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RBA review bill to hit Parliament this week

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The bill will implement the RBA review recommendations that require legislation.

Treasurer Jim Chalmers has announced that legislation to reform, strengthen, and modernise the Reserve Bank of Australia (RBA) will be introduced to Parliament this week.

In a statement on Monday, the Treasurer said the move follows months of consultation, including with the RBA, the opposition, and stakeholders, since the RBA review was released with 51 recommendations in April this year.

“The Treasury Laws Amendment (Reserve Bank Reforms) Bill 2023 will reinforce the RBA’s independence, clarify its role and modernise its structure,” said Dr Chalmers.


“We want to ensure Australia’s central bank remains world class with a monetary policy framework fit to meet our current and future economic challenges.”

The bill will implement recommendations of the RBA review which require legislation, including splitting the RBA board into two separate boards.

The monetary policy board will be responsible for monetary policy decisions and oversight of the RBA’s contribution to financial system stability. It will be chaired by the governor, working alongside the deputy governor, treasury secretary, and six external members.

Meanwhile, the separate governance board will have oversight of organisational strategy, financial reporting, large IT and other projects, resourcing, strategic staff planning, risk management including cyber risk, and delivery of banking and banknote services.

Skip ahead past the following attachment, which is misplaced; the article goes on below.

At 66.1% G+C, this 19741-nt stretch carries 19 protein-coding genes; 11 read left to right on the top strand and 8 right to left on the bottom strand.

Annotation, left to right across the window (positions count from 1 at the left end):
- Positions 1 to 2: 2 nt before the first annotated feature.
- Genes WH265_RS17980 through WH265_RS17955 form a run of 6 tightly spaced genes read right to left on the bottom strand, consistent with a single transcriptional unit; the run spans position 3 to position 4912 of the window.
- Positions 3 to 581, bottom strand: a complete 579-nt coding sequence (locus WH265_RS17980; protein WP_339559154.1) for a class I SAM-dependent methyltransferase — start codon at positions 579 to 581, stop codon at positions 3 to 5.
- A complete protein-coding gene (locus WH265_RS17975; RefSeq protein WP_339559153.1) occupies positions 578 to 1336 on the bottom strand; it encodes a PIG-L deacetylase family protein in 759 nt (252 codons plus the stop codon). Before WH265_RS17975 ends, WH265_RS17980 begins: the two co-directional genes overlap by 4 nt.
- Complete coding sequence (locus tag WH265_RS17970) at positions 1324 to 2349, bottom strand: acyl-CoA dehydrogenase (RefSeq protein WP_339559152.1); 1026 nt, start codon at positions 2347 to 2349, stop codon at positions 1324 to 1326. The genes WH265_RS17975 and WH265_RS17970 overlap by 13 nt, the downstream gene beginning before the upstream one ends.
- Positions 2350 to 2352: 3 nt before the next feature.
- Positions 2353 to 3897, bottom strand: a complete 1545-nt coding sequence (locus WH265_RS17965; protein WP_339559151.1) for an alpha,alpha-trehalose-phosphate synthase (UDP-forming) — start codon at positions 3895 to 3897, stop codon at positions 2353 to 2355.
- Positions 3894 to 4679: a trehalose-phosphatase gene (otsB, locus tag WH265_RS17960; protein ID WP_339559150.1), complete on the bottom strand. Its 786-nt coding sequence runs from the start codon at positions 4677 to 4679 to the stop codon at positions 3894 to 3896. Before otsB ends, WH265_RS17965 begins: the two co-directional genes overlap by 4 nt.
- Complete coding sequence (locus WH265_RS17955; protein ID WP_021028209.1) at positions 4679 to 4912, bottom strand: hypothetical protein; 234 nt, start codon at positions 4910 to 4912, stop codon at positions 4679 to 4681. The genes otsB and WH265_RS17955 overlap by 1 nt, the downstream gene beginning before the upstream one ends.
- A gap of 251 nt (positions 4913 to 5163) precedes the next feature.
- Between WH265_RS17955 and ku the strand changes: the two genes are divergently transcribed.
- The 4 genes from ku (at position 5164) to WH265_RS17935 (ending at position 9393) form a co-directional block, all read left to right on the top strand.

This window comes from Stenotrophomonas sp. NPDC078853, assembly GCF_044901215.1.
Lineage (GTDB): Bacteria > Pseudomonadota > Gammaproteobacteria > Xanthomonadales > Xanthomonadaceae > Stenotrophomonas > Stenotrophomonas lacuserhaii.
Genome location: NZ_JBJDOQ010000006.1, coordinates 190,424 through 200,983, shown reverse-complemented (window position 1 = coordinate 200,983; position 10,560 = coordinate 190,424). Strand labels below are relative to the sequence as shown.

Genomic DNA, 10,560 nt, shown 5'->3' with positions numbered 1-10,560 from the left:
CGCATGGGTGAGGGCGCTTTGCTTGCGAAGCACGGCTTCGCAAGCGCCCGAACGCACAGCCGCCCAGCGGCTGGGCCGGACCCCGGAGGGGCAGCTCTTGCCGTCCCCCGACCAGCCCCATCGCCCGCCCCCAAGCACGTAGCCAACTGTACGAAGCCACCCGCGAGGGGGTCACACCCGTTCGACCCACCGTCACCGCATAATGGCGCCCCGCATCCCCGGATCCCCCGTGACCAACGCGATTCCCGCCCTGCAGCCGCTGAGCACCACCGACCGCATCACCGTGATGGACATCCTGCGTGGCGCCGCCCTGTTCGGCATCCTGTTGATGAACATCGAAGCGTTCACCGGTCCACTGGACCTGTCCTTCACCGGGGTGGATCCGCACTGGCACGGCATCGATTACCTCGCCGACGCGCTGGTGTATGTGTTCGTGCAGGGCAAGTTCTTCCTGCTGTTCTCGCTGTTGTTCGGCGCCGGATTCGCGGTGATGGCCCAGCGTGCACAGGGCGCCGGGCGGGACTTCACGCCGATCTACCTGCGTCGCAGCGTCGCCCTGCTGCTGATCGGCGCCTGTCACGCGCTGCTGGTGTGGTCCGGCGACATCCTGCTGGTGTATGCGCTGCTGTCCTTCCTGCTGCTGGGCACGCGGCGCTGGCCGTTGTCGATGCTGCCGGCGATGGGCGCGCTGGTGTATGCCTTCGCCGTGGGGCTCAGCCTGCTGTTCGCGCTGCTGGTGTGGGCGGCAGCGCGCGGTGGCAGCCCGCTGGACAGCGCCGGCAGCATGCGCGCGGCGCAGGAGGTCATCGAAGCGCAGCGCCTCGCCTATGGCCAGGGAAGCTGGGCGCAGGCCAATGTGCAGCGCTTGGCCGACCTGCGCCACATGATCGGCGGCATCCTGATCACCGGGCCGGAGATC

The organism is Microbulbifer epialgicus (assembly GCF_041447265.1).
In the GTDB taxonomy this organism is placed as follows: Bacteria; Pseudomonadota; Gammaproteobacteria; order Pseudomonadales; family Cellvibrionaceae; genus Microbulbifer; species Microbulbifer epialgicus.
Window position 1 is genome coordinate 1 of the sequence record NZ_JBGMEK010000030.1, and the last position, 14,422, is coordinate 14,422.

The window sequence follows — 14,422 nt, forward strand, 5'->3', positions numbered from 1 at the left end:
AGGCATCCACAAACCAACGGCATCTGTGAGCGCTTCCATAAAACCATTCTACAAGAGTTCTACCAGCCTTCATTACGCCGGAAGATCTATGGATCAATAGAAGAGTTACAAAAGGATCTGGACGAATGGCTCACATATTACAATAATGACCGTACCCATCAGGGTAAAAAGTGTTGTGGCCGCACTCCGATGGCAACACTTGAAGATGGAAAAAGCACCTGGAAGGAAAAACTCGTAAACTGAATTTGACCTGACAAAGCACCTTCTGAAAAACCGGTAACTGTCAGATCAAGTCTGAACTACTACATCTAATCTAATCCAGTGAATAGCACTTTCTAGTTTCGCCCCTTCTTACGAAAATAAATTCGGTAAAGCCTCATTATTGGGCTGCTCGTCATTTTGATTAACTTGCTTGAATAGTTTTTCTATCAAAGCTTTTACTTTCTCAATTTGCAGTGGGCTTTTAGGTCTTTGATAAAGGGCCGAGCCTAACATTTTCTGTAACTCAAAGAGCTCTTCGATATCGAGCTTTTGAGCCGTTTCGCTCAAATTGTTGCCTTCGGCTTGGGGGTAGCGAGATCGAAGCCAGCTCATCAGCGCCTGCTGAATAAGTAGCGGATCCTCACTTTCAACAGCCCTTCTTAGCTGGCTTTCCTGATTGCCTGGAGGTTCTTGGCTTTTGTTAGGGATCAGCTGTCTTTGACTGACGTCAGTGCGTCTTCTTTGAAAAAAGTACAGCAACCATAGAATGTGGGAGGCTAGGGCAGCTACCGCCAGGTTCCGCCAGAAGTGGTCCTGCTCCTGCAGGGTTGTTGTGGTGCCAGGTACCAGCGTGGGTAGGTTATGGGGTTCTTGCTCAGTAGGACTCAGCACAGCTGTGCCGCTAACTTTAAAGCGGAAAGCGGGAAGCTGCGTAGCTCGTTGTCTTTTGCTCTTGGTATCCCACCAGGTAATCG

While the RBA review recommended that the governance board have an external chair, Dr Chalmers previously indicated that the governor will chair the new board for at least five years “until we review it and make sure it’s working as we intended”.

Other RBA review recommendations that require legislation and will be implemented by the government’s bill include:

  • Mandating that the RBA’s overarching objective is to “promote the economic prosperity and welfare of the people of Australia, both now and into the future”.
  • Confirming that monetary policy should have dual objectives of price stability and contributing to full employment.
  • Reinforcing the RBA’s independence, including by repealing the power of the Treasurer to overrule its monetary policy decisions.
  • Clarifying the RBA’s responsibility to contribute to financial system stability.

Additionally, the Treasurer confirmed that the legislation will also establish robust governance arrangements for the RBA.

“The RBA review’s remaining recommendations are being implemented administratively by the government and the Reserve Bank, including through a new statement on the conduct of monetary policy that we aim to finalise next month,” Dr Chalmers said.

“These changes are part of the Albanese government’s broader efforts to reform, renew, and refocus the nation’s key economic institutions so that they can help meet current and future challenges.”

The RBA previously announced that it will begin implementing recommendations of the independent review that do not require legislation from its first meeting in 2024, including a move to eight board meetings a year instead of the current 11.

According to governor Michele Bullock, embracing the recommendations of the review will allow the RBA to emerge as a stronger institution.

In a recent speech, Ms Bullock clarified that she is “100 per cent behind” the major changes underway to implement the recommendations made by the RBA review.

“The RBA is a great institution with a long history of serving the Australian people. But as times change, we must change,” she said.

As part of the speech, Ms Bullock laid out her vision for a more diverse, open, and inclusive RBA with a strengthened monetary policy decision-making process, which, she said, will prepare it for the future.

Jon Bragg

Jon Bragg

Jon Bragg is a journalist for Momentum Media's Investor Daily, nestegg and ifa. He enjoys writing about a wide variety of financial topics and issues and exploring the many implications they have on all aspects of life.